Here’s what I think I know about film noir.
- It’s a style that nobody set out to invent. There was no meeting of minds that said, “Let’s invent a new genre.” Instead, directors – a great many of them expatriates from Europe, allowed the surreal visuals and dark mood of German Expressionism to affect the look and feel of the films they made.
- Film noir is not a genre. Film noir is a style that can be found in many different genres. There are “noir” Westerns and “noir” romances, even “noir” musicals. Mostly, however, the style was applied to tales of crime. Some films noirs (that’s the plural!) were out and out whodunnits, although the tendency of a classic mystery to restore order and happiness after the killer was revealed gave way to a more permanent social devastation. (In perhaps the last official noir film, the Maguffin is a suitcase containing pure nuclear energy, which pretty much blows up everybody and everything in the end.)
- The age of film noir is finite. It began around 1940 and ended around 1955. There are films that look like noir from the 30’s (German Expressionism dates back to the Silent Era), and there are stragglers into the late 50’s. In the mid-‘70’s, films like Chinatown began something called Neo-Noir; to me, these films, many of them wonderful, betray the noir code with their big stars, big budgets, and saturated color. Whatever you believe about them, they’re not what we’re talking about here.
- The main glut of films noirs appeared after World War II as almost a cinematic version of PTSD: America had, to a large extent, come together to sacrifice for the war effort, with every necessity rationed (so everyone was on relief) and with women and people of color taking positions at home to fill in for the soldiers abroad. When the vets returned, they longed to come back to the world they thought they were fighting to preserve. But things could never be the same: women and people of color had gotten a taste of social mobility, liked it, and wanted to hold onto it. In many ways, the chaos and violence of film noir crime dramas reflected the chaos going on in U.S. society that lasted until the Cold War shifted the citizenry into a more rigid, conforming country that longed to stamp out social mobility and put everyone back in their pre-War place. (One of the biggest tenets of American Communism that motivated the witch hunts was the belief that Black Americans deserved equality with white Americans. Now . . . go look for a strong positive black character in a noir film!) If this sounds like a struggle going on today, bingo!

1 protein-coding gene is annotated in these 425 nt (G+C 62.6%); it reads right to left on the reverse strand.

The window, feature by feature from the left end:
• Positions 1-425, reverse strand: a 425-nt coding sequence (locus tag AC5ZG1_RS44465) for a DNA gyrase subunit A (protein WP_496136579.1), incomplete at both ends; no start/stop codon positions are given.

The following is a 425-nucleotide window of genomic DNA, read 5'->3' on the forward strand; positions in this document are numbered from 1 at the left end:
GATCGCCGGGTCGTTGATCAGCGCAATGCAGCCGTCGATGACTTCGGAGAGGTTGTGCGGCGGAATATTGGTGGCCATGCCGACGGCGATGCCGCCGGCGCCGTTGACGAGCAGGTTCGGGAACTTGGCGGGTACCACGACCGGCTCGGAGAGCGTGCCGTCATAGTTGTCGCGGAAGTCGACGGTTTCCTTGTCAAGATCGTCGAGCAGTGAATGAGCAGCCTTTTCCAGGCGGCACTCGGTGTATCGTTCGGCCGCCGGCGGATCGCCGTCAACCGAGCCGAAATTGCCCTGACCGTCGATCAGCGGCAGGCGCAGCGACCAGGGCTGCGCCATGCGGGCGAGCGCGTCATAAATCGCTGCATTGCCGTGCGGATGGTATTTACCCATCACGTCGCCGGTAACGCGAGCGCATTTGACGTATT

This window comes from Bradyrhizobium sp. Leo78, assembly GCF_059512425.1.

- Lots and lots and lots of different ideas, images, icons, symbols, characters and so on can appear in a film noir. In order to be noir, a movie doesn’t have to possess all of them, but it includes many of them. The list can include heavy shadows, urban alleys, bars on windows (made of anything from iron to light reflecting through Venetian blinds), dramatic and disorienting use of angles, doomed heroes in the wrong place at the wrong time, anti-heroes who make one bad decision too many, no-goodnik heroes who deserve their fate, loving good women, sociopathic wanton women (labeled femmes fatales by the French), smart sleuthing women who save their man’s ass, dumb cops who get everything wrong, sadistic creeps who are only sometimes the “bad guy”, world-weary gumshoes . . . make that world weary guys of every profession and strata of society, lots of violence, often perpetrated against totally innocent people, and unhappy endings that somehow still feel right.
Why noir? Why now? I do think that the past few years have put many of us in a noir mood. For me, however, I’m talking about film noir because I have finally gotten a chance to take a class on the subject with Elliot Lavine.
Elliot hails from Detroit and used to live here in the Bay Area where, among other things, he was the programmer for the Roxie Theatre, one of San Francisco’s premiere arthouse cinemas. Among the most notable programs at the Roxie was the annual film noir festival he put together. Elliot had fallen in love with noir when he arrived in the City, amassed a huge sum of knowledge about it, and each year created these fabulous programs full of famous noir hits, forgotten treasures, and everything in between. He then began teaching a course on film noir at Stanford, and I vowed that one day I would show up at his classroom door.